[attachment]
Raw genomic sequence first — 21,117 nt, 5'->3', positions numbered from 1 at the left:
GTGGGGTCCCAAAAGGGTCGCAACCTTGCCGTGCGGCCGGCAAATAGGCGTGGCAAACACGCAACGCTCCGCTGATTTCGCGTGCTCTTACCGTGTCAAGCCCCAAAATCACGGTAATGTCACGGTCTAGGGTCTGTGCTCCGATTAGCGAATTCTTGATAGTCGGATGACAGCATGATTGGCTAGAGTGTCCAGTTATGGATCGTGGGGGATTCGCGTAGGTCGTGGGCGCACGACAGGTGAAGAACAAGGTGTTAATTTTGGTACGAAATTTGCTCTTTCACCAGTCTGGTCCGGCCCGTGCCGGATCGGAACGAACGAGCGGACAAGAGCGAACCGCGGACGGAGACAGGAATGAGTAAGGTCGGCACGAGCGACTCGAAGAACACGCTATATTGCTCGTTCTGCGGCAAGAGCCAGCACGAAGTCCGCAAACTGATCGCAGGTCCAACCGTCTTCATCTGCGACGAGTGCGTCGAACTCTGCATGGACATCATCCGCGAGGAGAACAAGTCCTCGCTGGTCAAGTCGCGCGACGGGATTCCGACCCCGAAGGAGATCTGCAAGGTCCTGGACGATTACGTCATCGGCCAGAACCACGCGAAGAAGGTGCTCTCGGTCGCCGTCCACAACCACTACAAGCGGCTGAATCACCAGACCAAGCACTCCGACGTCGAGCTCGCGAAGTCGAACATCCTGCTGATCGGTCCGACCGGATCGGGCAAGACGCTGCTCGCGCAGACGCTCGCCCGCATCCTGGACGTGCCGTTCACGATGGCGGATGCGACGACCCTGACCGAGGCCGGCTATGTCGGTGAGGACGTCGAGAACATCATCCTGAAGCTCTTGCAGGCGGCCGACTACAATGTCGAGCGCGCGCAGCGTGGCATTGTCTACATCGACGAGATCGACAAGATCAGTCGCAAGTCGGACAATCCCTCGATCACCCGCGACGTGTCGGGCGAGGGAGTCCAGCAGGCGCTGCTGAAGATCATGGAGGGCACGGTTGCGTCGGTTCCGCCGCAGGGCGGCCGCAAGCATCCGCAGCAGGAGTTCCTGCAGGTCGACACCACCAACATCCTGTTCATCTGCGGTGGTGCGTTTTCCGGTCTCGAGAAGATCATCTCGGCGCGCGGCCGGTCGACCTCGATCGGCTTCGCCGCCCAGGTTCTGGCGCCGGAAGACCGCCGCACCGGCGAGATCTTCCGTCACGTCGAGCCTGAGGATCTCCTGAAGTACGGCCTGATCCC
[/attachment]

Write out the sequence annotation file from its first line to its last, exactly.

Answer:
Raw genomic sequence first — 21,117 nt, 5'->3', positions numbered from 1 at the left:
GTGGGGTCCCAAAAGGGTCGCAACCTTGCCGTGCGGCCGGCAAATAGGCGTGGCAAACACGCAACGCTCCGCTGATTTCGCGTGCTCTTACCGTGTCAAGCCCCAAAATCACGGTAATGTCACGGTCTAGGGTCTGTGCTCCGATTAGCGAATTCTTGATAGTCGGATGACAGCATGATTGGCTAGAGTGTCCAGTTATGGATCGTGGGGGATTCGCGTAGGTCGTGGGCGCACGACAGGTGAAGAACAAGGTGTTAATTTTGGTACGAAATTTGCTCTTTCACCAGTCTGGTCCGGCCCGTGCCGGATCGGAACGAACGAGCGGACAAGAGCGAACCGCGGACGGAGACAGGAATGAGTAAGGTCGGCACGAGCGACTCGAAGAACACGCTATATTGCTCGTTCTGCGGCAAGAGCCAGCACGAAGTCCGCAAACTGATCGCAGGTCCAACCGTCTTCATCTGCGACGAGTGCGTCGAACTCTGCATGGACATCATCCGCGAGGAGAACAAGTCCTCGCTGGTCAAGTCGCGCGACGGGATTCCGACCCCGAAGGAGATCTGCAAGGTCCTGGACGATTACGTCATCGGCCAGAACCACGCGAAGAAGGTGCTCTCGGTCGCCGTCCACAACCACTACAAGCGGCTGAATCACCAGACCAAGCACTCCGACGTCGAGCTCGCGAAGTCGAACATCCTGCTGATCGGTCCGACCGGATCGGGCAAGACGCTGCTCGCGCAGACGCTCGCCCGCATCCTGGACGTGCCGTTCACGATGGCGGATGCGACGACCCTGACCGAGGCCGGCTATGTCGGTGAGGACGTCGAGAACATCATCCTGAAGCTCTTGCAGGCGGCCGACTACAATGTCGAGCGCGCGCAGCGTGGCATTGTCTACATCGACGAGATCGACAAGATCAGTCGCAAGTCGGACAATCCCTCGATCACCCGCGACGTGTCGGGCGAGGGAGTCCAGCAGGCGCTGCTGAAGATCATGGAGGGCACGGTTGCGTCGGTTCCGCCGCAGGGCGGCCGCAAGCATCCGCAGCAGGAGTTCCTGCAGGTCGACACCACCAACATCCTGTTCATCTGCGGTGGTGCGTTTTCCGGTCTCGAGAAGATCATCTCGGCGCGCGGCCGGTCGACCTCGATCGGCTTCGCCGCCCAGGTTCTGGCGCCGGAAGACCGCCGCACCGGCGAGATCTTCCGTCACGTCGAGCCTGAGGATCTCCTGAAGTACGGCCTGATCCC